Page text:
The College maintains and invites the community to visit the Lillian Anderson Arboretum, 140 acres of marsh, meadow, pine plantation, and second-growth deciduous forest. As a concentrator, you form a connection with this land as you use it as an outdoor classroom for hands-on learning, a place to practice environmental stewardship through paid conservation positions, and as a living laboratory in which to further environmental studies research.

Take your environmental studies across the globe

While you can choose from any of the College’s 50+ study abroad programs and transfer relevant classes, four programs offer unique experiences for environmental studies students: research ecology exactly as Darwin did in the Galapagos Islands in Ecuador; learn about sustainable development in San José, Costa Rica; participate in community-organized cultural and land-based preservation projects in Oaxaca, Mexico, or study and observe sustainable ecological development in Chiang Mai, Thailand.

Apply your studies in your Senior Integrated Project (SIP) and fellowships

As a concentrator, you will engage in meaningful research and work through your SIP or Summer Environmental Stewardship Fellowship. Fellowships are a chance to get paid to work on stewardship and sustainability projects in our community; whereas your SIP is a capstone project where you can conduct research, reflect on nature, create art, or implement conservation projects. For example, Aidan Voss ‘20 explored the relationship between land and consumerism through art in her SIP, “Reciprocal Relationship Building as a Way of Resistance and Resiliency.”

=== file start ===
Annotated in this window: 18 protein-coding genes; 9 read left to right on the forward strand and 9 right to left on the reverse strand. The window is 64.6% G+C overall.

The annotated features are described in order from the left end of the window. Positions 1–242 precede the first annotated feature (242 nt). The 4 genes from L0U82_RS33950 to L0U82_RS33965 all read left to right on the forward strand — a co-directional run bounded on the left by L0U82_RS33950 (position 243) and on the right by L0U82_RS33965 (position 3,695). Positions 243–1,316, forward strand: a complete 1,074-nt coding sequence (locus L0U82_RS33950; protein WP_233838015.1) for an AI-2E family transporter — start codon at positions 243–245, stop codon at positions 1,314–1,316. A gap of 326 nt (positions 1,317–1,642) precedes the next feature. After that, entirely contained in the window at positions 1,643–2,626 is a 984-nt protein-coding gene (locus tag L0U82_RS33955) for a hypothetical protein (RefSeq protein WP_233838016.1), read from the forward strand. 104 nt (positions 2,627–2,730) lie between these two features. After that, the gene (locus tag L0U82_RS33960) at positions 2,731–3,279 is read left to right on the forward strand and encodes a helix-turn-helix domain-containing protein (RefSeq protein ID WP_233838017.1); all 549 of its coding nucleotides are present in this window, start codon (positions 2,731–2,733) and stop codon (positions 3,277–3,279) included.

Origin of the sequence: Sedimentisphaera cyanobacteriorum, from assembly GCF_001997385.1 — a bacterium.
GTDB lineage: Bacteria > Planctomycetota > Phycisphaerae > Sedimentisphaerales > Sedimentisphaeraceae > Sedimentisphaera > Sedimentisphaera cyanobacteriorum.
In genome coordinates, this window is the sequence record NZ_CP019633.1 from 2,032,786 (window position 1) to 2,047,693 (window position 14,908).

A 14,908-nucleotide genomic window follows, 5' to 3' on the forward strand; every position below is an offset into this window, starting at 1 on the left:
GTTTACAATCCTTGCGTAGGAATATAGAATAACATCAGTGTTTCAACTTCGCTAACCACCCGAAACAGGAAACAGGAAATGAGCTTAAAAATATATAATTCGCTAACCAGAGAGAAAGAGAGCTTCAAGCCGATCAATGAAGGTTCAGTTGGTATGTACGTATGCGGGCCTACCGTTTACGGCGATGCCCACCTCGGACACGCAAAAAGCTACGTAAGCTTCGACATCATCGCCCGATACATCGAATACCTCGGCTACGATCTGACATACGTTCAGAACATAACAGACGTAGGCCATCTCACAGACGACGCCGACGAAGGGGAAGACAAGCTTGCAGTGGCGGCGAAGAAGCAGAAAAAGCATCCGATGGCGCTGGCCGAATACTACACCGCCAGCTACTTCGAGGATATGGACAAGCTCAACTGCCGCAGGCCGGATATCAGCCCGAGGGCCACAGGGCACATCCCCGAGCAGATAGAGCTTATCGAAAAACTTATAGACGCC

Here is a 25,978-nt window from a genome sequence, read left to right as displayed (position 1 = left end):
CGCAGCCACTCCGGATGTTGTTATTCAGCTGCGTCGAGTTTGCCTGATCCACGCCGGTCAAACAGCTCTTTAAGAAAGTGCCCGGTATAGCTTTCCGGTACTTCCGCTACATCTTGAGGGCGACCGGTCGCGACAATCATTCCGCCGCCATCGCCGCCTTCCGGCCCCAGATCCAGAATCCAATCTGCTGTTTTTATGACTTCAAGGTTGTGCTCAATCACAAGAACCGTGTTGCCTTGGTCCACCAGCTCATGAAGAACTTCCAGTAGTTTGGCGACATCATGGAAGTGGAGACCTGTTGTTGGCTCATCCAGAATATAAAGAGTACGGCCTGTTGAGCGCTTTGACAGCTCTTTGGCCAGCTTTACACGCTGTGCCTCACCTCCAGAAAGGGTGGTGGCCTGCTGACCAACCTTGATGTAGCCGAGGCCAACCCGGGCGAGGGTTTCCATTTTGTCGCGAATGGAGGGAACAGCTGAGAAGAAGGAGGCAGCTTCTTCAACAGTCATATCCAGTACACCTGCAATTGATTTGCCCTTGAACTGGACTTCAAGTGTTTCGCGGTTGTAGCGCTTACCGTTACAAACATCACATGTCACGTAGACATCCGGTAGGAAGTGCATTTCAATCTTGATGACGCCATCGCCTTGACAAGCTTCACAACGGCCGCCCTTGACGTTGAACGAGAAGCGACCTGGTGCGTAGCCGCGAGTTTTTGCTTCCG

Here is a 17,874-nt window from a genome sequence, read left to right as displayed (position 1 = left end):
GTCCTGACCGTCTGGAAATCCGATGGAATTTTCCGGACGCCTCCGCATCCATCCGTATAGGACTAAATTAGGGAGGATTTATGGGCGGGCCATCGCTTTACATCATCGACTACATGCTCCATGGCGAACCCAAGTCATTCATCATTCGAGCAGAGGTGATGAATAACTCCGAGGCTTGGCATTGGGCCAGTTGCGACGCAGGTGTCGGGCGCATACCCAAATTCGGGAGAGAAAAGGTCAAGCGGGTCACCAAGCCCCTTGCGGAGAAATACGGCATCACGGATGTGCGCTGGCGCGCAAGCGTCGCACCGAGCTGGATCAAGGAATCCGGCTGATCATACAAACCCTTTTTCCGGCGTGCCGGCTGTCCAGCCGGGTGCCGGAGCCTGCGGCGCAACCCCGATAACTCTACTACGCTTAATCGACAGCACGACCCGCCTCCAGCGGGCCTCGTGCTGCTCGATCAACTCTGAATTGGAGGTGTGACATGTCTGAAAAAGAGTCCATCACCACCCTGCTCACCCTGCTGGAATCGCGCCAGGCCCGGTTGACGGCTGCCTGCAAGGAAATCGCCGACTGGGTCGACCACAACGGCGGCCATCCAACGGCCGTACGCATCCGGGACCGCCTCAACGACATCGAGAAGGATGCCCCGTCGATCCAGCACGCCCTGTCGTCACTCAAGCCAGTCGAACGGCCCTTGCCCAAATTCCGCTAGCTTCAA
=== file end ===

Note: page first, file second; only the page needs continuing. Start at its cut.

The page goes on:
Meet the Current Departmental Student Advisor

Bella Kirchgessner

Bella Kirchgessner (She/They)

Major: Economics

Minor: Anthropology and Sociology

Concentration: Environmental Studies and Public Policy and Urban Affairs

What is the best thing about being part of this department?

I appreciate how many different avenues and pathways weave into the Environmental Studies Concentration.

What has been your favorite class at K? Why?

One of my favorite classes I’ve taken at K has been “Experiential Pathways in Food and Farming Justice” with Amy Newday. I liked how intimate and discussion-based the class was. I feel like I had the opportunity to really push my perspective in how I thought about the U.S. food system. For my final project, I worked with my grandma developing a family recipe book. It is so special knowing that is something we will have together and that can be passed down to future generations.

What experiential education opportunities have you participated in?

Tutor and after-school assistant at Woodward Elementary, Just Food Collective member (and CES [Civic Engagement Scholar] for next year), Center for Environmental Stewardship Summer Fellow (2), Internship at Lisu Cultural Heritage Center, Outing Club/Outdoor Programs member (2022 Landsea leader), Teacher’s Assistant for Experiential Pathways in Food and Farming Justice.

What is your Senior Integrated Project (SIP)?

My SIP, currently, is focused around applying seed activist Vandana Shiva’s ideas around “reclamation of the commons” to what Kalamazoo College seed work could look like and ethical guidelines to follow in the future.

What are your career aspirations/next steps after K?

After undergrad, I want to take some time to do more world traveling and work towards a career in education (either in academia or non-profit work) focused around Food/Farming Anthropology.

Environmental Studies Department News